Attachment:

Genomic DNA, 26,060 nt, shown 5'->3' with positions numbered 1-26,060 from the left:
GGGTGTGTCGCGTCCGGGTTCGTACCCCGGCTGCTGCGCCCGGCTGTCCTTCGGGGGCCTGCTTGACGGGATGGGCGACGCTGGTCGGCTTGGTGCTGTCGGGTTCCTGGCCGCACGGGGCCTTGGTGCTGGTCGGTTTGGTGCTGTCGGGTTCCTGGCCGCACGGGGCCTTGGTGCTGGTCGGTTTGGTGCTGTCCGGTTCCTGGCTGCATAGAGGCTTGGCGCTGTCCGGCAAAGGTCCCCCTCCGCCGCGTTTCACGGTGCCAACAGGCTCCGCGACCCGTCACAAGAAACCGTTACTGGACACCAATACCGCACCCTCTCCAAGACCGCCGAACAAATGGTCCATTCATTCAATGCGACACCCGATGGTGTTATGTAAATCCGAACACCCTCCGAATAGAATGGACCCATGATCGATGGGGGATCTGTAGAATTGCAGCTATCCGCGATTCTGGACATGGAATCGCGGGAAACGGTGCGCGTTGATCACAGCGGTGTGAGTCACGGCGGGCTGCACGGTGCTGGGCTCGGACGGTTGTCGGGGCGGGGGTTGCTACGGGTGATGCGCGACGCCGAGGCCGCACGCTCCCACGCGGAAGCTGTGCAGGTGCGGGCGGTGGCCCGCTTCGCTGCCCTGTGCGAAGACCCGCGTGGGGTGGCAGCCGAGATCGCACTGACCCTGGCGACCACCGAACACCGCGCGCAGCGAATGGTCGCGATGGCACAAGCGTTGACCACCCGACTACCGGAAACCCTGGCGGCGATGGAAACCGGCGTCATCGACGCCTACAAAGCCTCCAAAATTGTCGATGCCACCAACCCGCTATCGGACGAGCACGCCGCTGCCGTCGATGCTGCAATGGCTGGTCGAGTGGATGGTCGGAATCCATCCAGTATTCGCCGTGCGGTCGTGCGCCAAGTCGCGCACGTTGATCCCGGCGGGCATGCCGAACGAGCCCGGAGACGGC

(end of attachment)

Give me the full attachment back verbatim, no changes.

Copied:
Genomic DNA, 26,060 nt, shown 5'->3' with positions numbered 1-26,060 from the left:
GGGTGTGTCGCGTCCGGGTTCGTACCCCGGCTGCTGCGCCCGGCTGTCCTTCGGGGGCCTGCTTGACGGGATGGGCGACGCTGGTCGGCTTGGTGCTGTCGGGTTCCTGGCCGCACGGGGCCTTGGTGCTGGTCGGTTTGGTGCTGTCGGGTTCCTGGCCGCACGGGGCCTTGGTGCTGGTCGGTTTGGTGCTGTCCGGTTCCTGGCTGCATAGAGGCTTGGCGCTGTCCGGCAAAGGTCCCCCTCCGCCGCGTTTCACGGTGCCAACAGGCTCCGCGACCCGTCACAAGAAACCGTTACTGGACACCAATACCGCACCCTCTCCAAGACCGCCGAACAAATGGTCCATTCATTCAATGCGACACCCGATGGTGTTATGTAAATCCGAACACCCTCCGAATAGAATGGACCCATGATCGATGGGGGATCTGTAGAATTGCAGCTATCCGCGATTCTGGACATGGAATCGCGGGAAACGGTGCGCGTTGATCACAGCGGTGTGAGTCACGGCGGGCTGCACGGTGCTGGGCTCGGACGGTTGTCGGGGCGGGGGTTGCTACGGGTGATGCGCGACGCCGAGGCCGCACGCTCCCACGCGGAAGCTGTGCAGGTGCGGGCGGTGGCCCGCTTCGCTGCCCTGTGCGAAGACCCGCGTGGGGTGGCAGCCGAGATCGCACTGACCCTGGCGACCACCGAACACCGCGCGCAGCGAATGGTCGCGATGGCACAAGCGTTGACCACCCGACTACCGGAAACCCTGGCGGCGATGGAAACCGGCGTCATCGACGCCTACAAAGCCTCCAAAATTGTCGATGCCACCAACCCGCTATCGGACGAGCACGCCGCTGCCGTCGATGCTGCAATGGCTGGTCGAGTGGATGGTCGGAATCCATCCAGTATTCGCCGTGCGGTCGTGCGCCAAGTCGCGCACGTTGATCCCGGCGGGCATGCCGAACGAGCCCGGAGACGGC